You may have heard me whinge about the state of modern coaching in recent years Mikey, but your missive above and what we witnessed in the WC from most managers is proof that this group of reactionary twats are almost singlehandedly ruining the game. If faced with two options, you can guess without hesitation a manager will almost invariably choose the
more defensive option, even if it defies commonsense.
Not only that, but there was not one true full-back in the bloody squad, removing any feasible chance to employ a conventional 4-4-2. This demonstrates to me that Arnold chose his squad based on playing with a back three, rather than picking the best (and most flexible ) squad possible, and THEN choosing which system to employ.
As with some of his selections in the HAL based squad, Arnold also chose this squad based more on reputation than actual current form and match fitness. As the Bahrain match and frendly against Liechtenstein showed, I would prefer a decent sprinkling of hungry youngsters with match fit A-Leaguers than a more heralded squad of Euro strugglers. The A-Leaguers have actually impressed with their performances in the first two Asian Cup qualifiers and have made the B-grade European players look rather foolish.
On the positive side, this could be a blessing. Better to lose a relatively meaningless game now rather than in the next two or three years. Having three completely different teams (and the resultant lack of continuity) could be deemed a lack of respect for our opposition, but a result like this will hopefully rid the FFA of their current lackadaisical attitude re: player availability. You mentioned this recently in your blog, so I won't bore you any further. ;)
This modern obsession with the lone ranger is getting beyond ridiculous.
Yeah, credit to Tony Tannous on roundballanalyst, he picked Al-Mutwa as a quality player from the first leg, and this game confirmed it, I think. He ran rings around our back three at times.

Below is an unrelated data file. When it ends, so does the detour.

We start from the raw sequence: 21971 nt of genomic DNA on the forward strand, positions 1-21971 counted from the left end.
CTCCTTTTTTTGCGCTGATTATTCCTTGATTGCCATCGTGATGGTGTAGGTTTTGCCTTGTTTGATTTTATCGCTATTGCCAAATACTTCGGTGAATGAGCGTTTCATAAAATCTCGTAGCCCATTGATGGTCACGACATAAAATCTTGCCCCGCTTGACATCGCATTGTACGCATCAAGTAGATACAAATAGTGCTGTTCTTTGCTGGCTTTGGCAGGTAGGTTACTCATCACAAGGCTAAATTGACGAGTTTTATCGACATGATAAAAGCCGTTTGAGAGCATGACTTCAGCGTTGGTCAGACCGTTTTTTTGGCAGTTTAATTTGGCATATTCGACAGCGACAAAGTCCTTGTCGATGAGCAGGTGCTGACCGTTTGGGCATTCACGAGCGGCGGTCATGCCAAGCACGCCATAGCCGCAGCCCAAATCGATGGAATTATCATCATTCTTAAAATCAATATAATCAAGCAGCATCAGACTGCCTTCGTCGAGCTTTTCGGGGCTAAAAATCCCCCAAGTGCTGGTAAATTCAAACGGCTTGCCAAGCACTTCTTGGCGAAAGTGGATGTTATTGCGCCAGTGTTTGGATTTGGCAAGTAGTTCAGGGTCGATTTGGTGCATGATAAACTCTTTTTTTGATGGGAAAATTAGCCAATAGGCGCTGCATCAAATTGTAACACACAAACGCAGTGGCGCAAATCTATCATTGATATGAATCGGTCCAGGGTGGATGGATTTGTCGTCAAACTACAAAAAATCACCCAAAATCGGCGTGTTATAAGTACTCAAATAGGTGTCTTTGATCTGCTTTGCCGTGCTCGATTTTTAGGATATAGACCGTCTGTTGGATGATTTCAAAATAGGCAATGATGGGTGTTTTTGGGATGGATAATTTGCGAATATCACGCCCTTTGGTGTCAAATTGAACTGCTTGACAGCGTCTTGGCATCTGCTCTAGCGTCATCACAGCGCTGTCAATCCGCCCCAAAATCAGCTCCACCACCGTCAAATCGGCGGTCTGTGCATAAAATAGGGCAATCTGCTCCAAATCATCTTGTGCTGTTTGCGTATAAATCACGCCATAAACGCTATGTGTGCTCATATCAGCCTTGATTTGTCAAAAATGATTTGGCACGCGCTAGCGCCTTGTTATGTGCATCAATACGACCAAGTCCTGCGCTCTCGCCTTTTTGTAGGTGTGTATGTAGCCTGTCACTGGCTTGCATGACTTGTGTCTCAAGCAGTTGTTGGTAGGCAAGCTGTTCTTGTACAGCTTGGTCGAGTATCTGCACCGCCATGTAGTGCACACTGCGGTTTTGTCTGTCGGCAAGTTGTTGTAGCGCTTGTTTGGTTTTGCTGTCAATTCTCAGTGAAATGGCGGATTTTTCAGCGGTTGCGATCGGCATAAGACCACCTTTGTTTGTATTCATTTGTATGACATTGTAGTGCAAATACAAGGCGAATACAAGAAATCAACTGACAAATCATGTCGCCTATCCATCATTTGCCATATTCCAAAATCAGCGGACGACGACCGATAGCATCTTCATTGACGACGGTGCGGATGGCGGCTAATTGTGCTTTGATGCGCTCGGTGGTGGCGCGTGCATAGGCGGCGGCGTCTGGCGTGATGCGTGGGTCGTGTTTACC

Yeah, this is very true I think. I mentioned in the original "B Team" post, IIRC, that there weren't any real fullbacks there. But was Arnie just copying Guus from the WC? We started the game against Japan with a back three and Culina and Wilkshire - neither of whom could remotely be called fullbacks - in the wing-back positions. No wonder we got nowhere in the first half.
Flexibility is a nice ideal, but we've perhaps taken it a little too far lately IMO. Put it this way, Guus was more canny at utilising it than Arnie seems to be.
Holman and Wilkshire (for the umpteenth time) suffered quite a bit didn't they. So did Ceccoli in Sydney and the first half against Bahrain.
My opinion of Wilkshire has mellowed somewhat recently, after initially being critical. Every single time a shitkicker out-of-position role is available in the team he seems to draw the short straw. I truly feel sorry for the kid. He's done reasonably well overall considering how often he is played out of position, and the events in Kuwait City were no different.
As you've said on more than one occasion, Holman looks a VERY likely type in the 2nd striker's role. I thought history would have shown that McKain is not a particularly effective DM, but Arnie appears to think differently.
Know exactly what you mean. Mind you, he was probably quite happy to play wherever he could during the Guus era, if it meant more of a chance to get himself a move out of the Brit third division.
I thought he did a bit better than most on Wednesday, considering he was out of position yet again.
You can probably see why the Roar are nicknamed "the Clogs" in some quarters... ;-)